Parallel-Track Procedures

In statements, the verb asserts that the clause is true. Picture hierarchies can be built from pairs of such statements, as in "(The squirrel buried a nut) because (it was Fall)." In these situations, the parser uses a higher relation, a comma, or a relative pronoun as a signal to switch from building a (P V P) picture on one processing track to building a second (P V P) picture on another processing track.

(The squirrel) buried (a nut)!

because

(it) was (Fall)!.

Each parallel track, which we will term a "sidetrack," is picture-grouped separately. At the end of the sentence, the two thoughts are joined by rejoining the sidetracks: { (The squirrel) buried (a nut)! because (it) was (Fall)!}. Without this track-switching, the hierarchy-building procedures presented thus far often give an incorrect parse: { (The squirrel) buried (a nut)! because (it)} was . . .

Similarly, the parser uses commas as signals for parsing successive sentences joined by an inter-sentence relation. In "Therefore, John drank water" the comma initiates a sidetrack loosely associated with the main track:

( ) Therefore ( )!

associated-with

(John) drank (water)!.

The comma is a relation, contributing a ")" at the end of the first track and a "(" before the sidetrack; it also initiates hierarchy-building of the main track. The hierarchy-building borders for this comma are any relation except.right brkt-top. and.left brkt-top.. The parser could now substitute the entire bottom picture into the top picture, giving:

{( ) Therefore (John) drank (water)!}.

Finally, since "therefore" is an inter-sentence relation, the ( ) before it is a place for substituting the previous sentence.

The alternative sentence "John, therefore, drank water" gives the same result despite the interruption of the sentence by the inter-sentence relation. The parser uses the second comma (followed by a verb) as an indication to hierarchy-build the sidetrack and return to the main track.

These procedures also result in correct parsing of quotations. In a quotation, one statement is nested inside another:

(The best alloy) uses (nickel)!

associated-with

(he) said ( )!.

The same procedures result in correct parsing of non-essential relative clauses, as in "The man, who wrote Waverley, drank port." The commas initiate a sidetrack, preventing "man" and "who" from being adjacent and thus preventing the 2-P procedure from being triggered inappropriately:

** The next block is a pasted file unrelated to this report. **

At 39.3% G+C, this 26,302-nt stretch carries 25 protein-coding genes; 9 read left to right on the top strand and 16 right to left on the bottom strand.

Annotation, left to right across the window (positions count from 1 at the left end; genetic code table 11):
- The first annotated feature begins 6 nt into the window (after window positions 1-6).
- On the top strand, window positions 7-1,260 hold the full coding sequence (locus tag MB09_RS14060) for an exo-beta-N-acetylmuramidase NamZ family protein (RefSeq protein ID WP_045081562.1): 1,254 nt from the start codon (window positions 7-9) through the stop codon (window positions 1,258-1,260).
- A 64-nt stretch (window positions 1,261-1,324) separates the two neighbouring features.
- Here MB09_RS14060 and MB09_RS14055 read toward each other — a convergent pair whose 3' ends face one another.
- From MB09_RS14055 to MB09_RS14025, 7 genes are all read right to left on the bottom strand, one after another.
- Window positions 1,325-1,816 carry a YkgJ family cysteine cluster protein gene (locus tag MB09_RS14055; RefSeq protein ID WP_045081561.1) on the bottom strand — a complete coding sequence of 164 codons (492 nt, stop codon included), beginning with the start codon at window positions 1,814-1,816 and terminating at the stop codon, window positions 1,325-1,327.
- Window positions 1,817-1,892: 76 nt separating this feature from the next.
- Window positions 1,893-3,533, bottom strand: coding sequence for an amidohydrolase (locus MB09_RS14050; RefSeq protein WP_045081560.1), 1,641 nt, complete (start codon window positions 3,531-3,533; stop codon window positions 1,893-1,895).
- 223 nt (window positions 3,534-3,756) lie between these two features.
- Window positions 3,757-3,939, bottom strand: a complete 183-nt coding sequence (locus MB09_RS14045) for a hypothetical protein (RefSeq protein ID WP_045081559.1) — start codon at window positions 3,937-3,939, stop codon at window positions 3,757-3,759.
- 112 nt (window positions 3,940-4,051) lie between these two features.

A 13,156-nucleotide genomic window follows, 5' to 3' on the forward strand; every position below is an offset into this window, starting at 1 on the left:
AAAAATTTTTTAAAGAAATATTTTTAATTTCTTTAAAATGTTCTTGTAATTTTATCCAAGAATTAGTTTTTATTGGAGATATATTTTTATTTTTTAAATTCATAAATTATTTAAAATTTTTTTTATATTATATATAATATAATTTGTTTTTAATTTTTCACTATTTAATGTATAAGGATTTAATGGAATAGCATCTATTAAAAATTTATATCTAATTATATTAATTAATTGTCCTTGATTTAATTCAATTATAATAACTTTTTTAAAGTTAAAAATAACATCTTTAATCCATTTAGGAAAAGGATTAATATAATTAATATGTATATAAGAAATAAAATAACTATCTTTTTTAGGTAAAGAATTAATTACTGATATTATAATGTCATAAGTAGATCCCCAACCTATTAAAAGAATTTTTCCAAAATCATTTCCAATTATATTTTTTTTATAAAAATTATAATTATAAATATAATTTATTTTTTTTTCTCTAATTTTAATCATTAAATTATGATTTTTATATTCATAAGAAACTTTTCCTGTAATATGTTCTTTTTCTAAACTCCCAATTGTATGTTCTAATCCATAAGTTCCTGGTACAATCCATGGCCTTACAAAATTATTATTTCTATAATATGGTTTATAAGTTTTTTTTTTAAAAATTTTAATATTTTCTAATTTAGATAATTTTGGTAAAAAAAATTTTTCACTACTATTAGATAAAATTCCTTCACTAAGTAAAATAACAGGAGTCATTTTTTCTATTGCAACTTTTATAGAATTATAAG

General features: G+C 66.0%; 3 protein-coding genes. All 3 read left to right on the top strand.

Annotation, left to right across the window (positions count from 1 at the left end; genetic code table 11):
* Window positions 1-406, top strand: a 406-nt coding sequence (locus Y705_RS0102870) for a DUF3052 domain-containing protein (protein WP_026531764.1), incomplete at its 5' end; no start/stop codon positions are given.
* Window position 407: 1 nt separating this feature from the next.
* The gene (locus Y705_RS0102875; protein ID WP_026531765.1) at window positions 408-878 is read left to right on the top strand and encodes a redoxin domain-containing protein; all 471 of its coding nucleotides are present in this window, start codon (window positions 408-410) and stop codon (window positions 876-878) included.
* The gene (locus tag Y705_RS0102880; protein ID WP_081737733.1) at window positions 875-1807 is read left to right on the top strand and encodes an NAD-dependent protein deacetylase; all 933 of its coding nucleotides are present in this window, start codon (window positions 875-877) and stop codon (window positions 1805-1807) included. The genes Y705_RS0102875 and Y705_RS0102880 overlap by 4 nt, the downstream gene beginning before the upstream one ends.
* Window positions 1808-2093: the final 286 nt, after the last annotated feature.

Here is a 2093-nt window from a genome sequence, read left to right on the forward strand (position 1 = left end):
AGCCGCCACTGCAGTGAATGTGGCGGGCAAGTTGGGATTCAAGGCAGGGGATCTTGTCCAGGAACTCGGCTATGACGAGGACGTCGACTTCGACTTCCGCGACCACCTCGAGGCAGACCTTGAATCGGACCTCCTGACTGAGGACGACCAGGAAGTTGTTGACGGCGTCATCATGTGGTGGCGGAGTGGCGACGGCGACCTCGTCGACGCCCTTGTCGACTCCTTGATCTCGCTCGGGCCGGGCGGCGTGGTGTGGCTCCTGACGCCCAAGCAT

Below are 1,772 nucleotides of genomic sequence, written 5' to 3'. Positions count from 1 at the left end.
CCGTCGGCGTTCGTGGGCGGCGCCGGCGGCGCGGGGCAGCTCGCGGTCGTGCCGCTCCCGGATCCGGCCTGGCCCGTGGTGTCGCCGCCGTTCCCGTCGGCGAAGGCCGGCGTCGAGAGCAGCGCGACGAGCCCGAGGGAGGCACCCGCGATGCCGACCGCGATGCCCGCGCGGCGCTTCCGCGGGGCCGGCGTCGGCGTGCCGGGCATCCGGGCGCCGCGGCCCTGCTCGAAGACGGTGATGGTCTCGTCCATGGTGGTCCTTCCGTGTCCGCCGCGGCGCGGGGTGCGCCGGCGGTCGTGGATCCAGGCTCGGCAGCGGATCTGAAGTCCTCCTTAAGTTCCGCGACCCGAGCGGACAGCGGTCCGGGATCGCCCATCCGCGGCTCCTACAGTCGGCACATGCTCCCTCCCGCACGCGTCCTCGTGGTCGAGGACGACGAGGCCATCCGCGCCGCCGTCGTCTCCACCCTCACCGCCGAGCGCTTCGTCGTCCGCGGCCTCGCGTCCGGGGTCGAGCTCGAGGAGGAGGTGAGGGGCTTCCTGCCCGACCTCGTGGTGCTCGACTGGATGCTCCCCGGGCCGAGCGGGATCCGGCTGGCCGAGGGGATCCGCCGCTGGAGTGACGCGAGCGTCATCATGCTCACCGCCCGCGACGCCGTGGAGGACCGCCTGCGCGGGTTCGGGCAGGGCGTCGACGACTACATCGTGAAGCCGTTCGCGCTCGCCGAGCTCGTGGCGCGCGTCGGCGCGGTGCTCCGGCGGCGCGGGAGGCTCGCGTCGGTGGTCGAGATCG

{ (The).left brkt-top.(man)! drank port!}

associated-with

{ who! wrote Waverley!}

"Who" can be replaced by the picture preceding it if desired; here, the previous picture is "the man." Since there is no ( ) to fill in, the two statements remain separate.

Truth value or pragmatic value phrases ("in fact," "fortunately") are parsed by the same procedures, even though their statement nature is only implicit ("`x` is fortunate"). Introductory phrases are also correctly parsed by these procedures, though only one statement is involved, and circumvent a hierarchy-building conflict. For example, the sentence "He planned the intermission between shows" can have a different meaning from "Between shows, he planned the intermission." To parse the second picture, the phrase after the comma is put on a sidetrack:

Between (shows)!

associated-with

(he) planned (the intermission)!.

Once parsing is complete, the bottom picture can be substituted into the ( ) of the top picture to give a parse with an unambiguous meaning.

Clauses that are not asserted to be true--"embedded sentences"--are parsed using a second category of parallel track which will be termed a "subtrack". These are initiated by: a) a relative pronoun (creating an essential clause) or b) a class of verbs that can be followed by a second action. The latter--such as "make," "want," "know," and "is"--express causation, volition, emotion, or being rather than action, and will be termed "sentience verbs."

In "The man who wrote Waverley drank port", for example, the combination "man who" triggers the 2-P procedure. The relation inserted is .right brkt-top., since "man" is more specific than the pronoun: (The).left brkt-top.(man).right brkt-top. (who. Hierarchy-building at such relative pronoun 2-P insertions is blocked by a verb or a "the" that is not already part of a picture.

The relative pronoun "who" then initiates a subtrack connected to the main track by the inserted.right brkt-top.. There is no hierarchy-building:

(The).left brkt-top.(man).right brkt-top.

(who

Parsing continues on the subtrack:

(The).left brkt-top.(man).right brkt-top.

(who) wrote (Waverley)! drank (

A track can contain only one thought, so the second verb "drank" signals a return to the main track and initiates hierarchy-building as a verb:

(The).left brkt-top.(man).right brkt-top. (who) wrote (Waverley)! drank (

{(The).left brkt-top.<(man).right brkt-top. (who) wrote (Waverley)!>} drank (

This rejoining behavior differs from that of a sidetrack. If desired, "who" could have been replaced by the picture previous to it, "man":

{ (The).left brkt-top. (man).right brkt-top. (man) wrote (Waverley)!!! drank (port)}.